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simple: to ensure that we can recruit the special type of student-athlete that can excel both athletically and academically at Georgia Tech, provide the tools and technology needed to build a better student-athlete once they’re here and to reach our expectations of winning at the highest level of intercollegiate athletics,” says Georgia Tech Athletic Director Todd Stansbury. “Excellence and innovation are in our DNA. Athletics Initiative 2020 will help us stay true to those standards for years to come.” For more information on the Athletics Initiative 2020, including facilities renderings, visit:

In the World

FINDING REFUGE Children play in a community center in a refugee camp in the Kurdish region of Iraq. The structure was built by Design4Refugees, co-founded by alumna Soleen Karim, Arch 12, M Arch 15, M CRP 15.

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Courtesy of Design4Refugees

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Helping Strangers in a Strange Land



Alumna Soleen Karim co-founded Design4Refugees to assist displaced families in finding better lives at home and abroad.

MILLIONS OF PEOPLE around the world have been forced from their homes due to violence and persecution— around 5 million from the ongoing war in Syria alone. For Soleen Karim, Arch 12, M Arch 15, M CRP 15, the refugee crisis is more than just news from the other side of the world. She’s drawing upon her personal experiences and Georgia Tech education to help make life better for refugee communities. Together with her sister, Kurdeen Karim, she founded Design4Refugees Corp. to provide for the needs of people living in refugee camps in their family’s native Iraqi-Kurdistan, as well as those already working to rebuild their lives in America. “We had a desire to apply the skills we had attained at work and in school to help refugees,” Karim says. “We felt a very close connection to that issue being refugees ourselves.” In 1988, Karim’s family fled Iraq in the time leading up to the Gulf War. Karim was born at a refugee camp in Iran, and then moved again to Pakistan for eight years until the family was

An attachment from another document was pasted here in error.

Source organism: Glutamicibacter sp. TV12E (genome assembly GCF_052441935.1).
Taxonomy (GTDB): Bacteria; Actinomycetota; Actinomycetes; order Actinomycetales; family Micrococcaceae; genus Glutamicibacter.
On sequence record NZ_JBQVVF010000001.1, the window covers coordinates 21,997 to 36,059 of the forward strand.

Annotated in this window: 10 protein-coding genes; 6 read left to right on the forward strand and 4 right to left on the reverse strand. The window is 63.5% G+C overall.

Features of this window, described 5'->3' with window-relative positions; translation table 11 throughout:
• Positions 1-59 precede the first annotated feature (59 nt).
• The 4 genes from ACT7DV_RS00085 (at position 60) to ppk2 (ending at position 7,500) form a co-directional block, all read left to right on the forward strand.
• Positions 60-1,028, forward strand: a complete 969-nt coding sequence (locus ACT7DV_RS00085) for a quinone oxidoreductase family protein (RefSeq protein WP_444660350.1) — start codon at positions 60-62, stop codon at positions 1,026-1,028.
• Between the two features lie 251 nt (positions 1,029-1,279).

granted asylum and resettled in Clarkston, Ga. While still in graduate school at Tech in 2014, Karim started Design4Refugees with the intention of building shelters that could be implemented in the Iraqi camps serving the flood of refugees leaving war-torn Syria. Soon after beginning the organization, Karim says she realized that the idea of mass-produced shelters felt dehumanizing to the people living in the camps, and she and her sister decided to go in a different direction. First, she made a connection with a small refugee camp in Chamchamal, in the Kurdish region of Iraq. Then in May 2016, Karim visited the refugee camp, getting to know the 48 families who lived there, to learn first-hand what would improve their quality of life. “We went there, we conducted interviews, we tried to create a personal connection rather than telling them ‘We’re going to make this for you and that’s it,’” Karim says. Karim says she found what would be the most beneficial to everyone was a multi-purpose community center that could serve as a school house as well as a place for the children to gather and play sports. They identified a space and “literally started drawing in the sand,” Karim says. From there, a community center began to take shape through a process of collaborative design and labor. With a modest crowdfunding budget of $4,000, everyone contributed. “It wasn’t me watching and directing—it was me in the dirt with them laying brick,” Karim says. “From that, they developed a trust and connection with us.” Though modest, the multipurpose space provided much-needed shade and shelter from the elements. “It’s so hot outside in the summer. We used some passive cooling and heating strategies so they could play basketball and soccer inside,” Karim says. The good news is that the facility did not need to be used for long.

“We had a desire to apply the skills we had attained at work and in school to help refugees,” Karim says. “We felt a very close connection to that issue being refugees ourselves.”

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Kaylinn Gilstrap

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This community center built by Design4Refugees was located in a small refugee camp in the Iraqi city of Chamchanal.

“It’s so hot outside in the summer. We used some passive cooling and heating strategies so they could play basketball and soccer inside,” Karim says. The refugees in that particular camp were able to return to their homes in the city of Mosul, Iraq, which was liberated in July 2017 after three years under the control of the Islamic State. Though this story had a happy ending, there are still many more refugees living in poor conditions. “There are still camps with thousands of people in Iraqi Kurdistan,” Karim says. Though she’d like to continue her volunteer building work with refugees in Iraq, political turmoil in the area, coupled with a lack of available funding for refugee organizations, has made it difficult at this point. She hopes that Design4Refugees will one day again be able to provide more safe places for children to learn and play and just be kids—as much as possible in